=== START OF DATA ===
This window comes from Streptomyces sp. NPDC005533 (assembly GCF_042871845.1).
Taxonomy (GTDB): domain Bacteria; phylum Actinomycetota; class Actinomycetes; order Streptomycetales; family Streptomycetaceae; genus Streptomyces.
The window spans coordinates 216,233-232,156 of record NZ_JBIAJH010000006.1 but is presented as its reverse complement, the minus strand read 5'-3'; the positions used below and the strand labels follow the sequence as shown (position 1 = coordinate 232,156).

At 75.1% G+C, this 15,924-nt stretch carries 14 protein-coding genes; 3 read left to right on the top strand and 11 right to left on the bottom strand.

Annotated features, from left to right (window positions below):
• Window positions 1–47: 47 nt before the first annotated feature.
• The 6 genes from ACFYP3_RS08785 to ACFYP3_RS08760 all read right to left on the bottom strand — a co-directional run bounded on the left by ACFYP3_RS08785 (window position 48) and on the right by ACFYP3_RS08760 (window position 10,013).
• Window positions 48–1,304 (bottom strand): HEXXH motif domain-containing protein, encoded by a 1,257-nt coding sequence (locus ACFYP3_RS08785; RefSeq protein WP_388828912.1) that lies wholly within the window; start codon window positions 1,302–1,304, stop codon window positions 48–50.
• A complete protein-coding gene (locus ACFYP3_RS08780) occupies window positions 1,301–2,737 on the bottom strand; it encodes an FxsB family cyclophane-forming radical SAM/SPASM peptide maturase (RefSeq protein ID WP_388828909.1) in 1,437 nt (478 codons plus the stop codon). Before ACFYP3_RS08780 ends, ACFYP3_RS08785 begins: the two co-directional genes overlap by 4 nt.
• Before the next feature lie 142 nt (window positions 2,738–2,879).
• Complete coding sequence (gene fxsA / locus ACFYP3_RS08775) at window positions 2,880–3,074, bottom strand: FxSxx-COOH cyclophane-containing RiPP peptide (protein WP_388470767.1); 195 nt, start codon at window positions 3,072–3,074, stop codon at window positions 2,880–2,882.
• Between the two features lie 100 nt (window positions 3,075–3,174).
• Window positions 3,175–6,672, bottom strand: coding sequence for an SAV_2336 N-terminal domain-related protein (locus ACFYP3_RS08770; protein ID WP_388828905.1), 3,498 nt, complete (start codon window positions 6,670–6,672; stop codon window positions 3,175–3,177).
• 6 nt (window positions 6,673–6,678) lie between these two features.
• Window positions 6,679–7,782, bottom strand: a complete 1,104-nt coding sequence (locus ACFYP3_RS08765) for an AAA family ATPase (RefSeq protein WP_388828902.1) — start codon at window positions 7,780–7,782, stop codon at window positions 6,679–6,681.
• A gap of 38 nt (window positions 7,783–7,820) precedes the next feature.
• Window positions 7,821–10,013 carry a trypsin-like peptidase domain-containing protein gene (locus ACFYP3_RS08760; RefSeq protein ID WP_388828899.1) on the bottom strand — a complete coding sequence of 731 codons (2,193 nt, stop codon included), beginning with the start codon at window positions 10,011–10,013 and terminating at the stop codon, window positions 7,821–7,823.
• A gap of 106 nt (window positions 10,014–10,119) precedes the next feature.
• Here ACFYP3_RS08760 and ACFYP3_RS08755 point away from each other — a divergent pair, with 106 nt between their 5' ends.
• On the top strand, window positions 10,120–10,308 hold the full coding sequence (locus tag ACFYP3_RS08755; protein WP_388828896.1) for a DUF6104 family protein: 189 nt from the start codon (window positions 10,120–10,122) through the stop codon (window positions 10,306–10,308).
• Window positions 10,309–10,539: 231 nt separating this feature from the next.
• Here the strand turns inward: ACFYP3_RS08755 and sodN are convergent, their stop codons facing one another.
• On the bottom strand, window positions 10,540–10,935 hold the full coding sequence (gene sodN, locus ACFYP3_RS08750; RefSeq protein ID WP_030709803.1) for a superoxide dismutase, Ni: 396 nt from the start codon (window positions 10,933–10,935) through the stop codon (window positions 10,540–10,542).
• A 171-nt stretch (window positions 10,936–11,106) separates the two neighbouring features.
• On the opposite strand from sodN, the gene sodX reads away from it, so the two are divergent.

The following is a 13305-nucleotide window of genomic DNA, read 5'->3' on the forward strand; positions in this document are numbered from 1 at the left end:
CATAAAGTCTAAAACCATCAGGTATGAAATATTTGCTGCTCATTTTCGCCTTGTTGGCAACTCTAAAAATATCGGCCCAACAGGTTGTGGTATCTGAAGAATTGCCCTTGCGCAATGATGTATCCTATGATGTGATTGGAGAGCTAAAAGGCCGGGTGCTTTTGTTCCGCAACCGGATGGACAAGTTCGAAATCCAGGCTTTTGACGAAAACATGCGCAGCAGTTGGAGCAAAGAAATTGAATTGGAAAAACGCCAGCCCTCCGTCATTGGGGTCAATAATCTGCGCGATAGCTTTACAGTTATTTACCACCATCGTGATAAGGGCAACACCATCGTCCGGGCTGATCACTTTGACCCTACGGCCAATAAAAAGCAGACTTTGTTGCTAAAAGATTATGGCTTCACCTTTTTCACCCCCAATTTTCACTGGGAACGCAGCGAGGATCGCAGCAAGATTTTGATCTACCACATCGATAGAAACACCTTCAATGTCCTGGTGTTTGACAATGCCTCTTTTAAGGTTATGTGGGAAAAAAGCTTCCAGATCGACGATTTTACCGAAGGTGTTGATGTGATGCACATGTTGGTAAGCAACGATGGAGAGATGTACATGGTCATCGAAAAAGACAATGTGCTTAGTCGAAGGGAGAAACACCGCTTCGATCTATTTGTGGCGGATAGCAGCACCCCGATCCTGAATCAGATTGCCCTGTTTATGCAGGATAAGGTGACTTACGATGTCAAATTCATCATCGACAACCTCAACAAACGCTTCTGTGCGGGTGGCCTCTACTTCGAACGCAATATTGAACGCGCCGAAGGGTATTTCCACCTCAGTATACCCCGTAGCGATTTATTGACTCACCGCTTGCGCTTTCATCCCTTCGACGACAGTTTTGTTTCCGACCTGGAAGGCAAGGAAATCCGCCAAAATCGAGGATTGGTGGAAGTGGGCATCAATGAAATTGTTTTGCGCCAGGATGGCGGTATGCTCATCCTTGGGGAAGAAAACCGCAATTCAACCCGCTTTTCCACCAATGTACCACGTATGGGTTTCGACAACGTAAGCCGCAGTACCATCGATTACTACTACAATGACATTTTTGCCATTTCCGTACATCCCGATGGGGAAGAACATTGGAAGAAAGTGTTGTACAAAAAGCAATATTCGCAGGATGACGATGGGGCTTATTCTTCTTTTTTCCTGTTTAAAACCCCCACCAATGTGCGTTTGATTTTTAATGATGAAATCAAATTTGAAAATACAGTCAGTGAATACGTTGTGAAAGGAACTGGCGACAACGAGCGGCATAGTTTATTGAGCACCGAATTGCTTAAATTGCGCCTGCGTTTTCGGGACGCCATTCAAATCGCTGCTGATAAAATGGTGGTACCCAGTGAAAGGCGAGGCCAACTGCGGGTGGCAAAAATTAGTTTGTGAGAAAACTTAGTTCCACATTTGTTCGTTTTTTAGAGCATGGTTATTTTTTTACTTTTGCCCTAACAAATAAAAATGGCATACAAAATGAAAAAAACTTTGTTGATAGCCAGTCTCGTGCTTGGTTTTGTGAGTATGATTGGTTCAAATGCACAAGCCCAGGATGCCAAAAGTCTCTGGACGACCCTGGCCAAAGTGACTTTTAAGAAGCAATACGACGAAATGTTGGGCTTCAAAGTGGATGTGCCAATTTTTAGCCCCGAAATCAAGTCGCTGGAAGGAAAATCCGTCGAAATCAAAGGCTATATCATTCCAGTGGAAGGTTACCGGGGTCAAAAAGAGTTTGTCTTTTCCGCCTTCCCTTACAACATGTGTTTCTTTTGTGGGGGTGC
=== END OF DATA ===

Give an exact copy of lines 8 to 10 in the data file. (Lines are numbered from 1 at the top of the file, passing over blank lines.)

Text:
• Window positions 48–1,304 (bottom strand): HEXXH motif domain-containing protein, encoded by a 1,257-nt coding sequence (locus ACFYP3_RS08785; RefSeq protein WP_388828912.1) that lies wholly within the window; start codon window positions 1,302–1,304, stop codon window positions 48–50.
• A complete protein-coding gene (locus ACFYP3_RS08780) occupies window positions 1,301–2,737 on the bottom strand; it encodes an FxsB family cyclophane-forming radical SAM/SPASM peptide maturase (RefSeq protein ID WP_388828909.1) in 1,437 nt (478 codons plus the stop codon). Before ACFYP3_RS08780 ends, ACFYP3_RS08785 begins: the two co-directional genes overlap by 4 nt.
• Before the next feature lie 142 nt (window positions 2,738–2,879).